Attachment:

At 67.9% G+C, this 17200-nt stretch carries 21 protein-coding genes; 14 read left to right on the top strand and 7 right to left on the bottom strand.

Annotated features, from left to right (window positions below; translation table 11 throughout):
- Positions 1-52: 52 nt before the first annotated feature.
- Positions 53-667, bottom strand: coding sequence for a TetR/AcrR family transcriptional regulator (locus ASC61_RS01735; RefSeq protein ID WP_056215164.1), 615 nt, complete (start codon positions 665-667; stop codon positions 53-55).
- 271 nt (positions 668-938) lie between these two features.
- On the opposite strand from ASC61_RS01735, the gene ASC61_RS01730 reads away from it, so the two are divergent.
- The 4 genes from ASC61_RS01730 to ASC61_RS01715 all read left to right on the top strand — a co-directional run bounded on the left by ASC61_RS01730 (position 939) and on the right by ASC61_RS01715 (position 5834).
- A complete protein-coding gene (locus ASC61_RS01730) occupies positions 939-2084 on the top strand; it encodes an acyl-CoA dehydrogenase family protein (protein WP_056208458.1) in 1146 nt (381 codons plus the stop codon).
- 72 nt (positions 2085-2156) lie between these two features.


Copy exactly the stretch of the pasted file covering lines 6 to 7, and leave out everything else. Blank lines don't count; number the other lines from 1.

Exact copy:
- On the opposite strand from ASC61_RS01735, the gene ASC61_RS01730 reads away from it, so the two are divergent.
- The 4 genes from ASC61_RS01730 to ASC61_RS01715 all read left to right on the top strand — a co-directional run bounded on the left by ASC61_RS01730 (position 939) and on the right by ASC61_RS01715 (position 5834).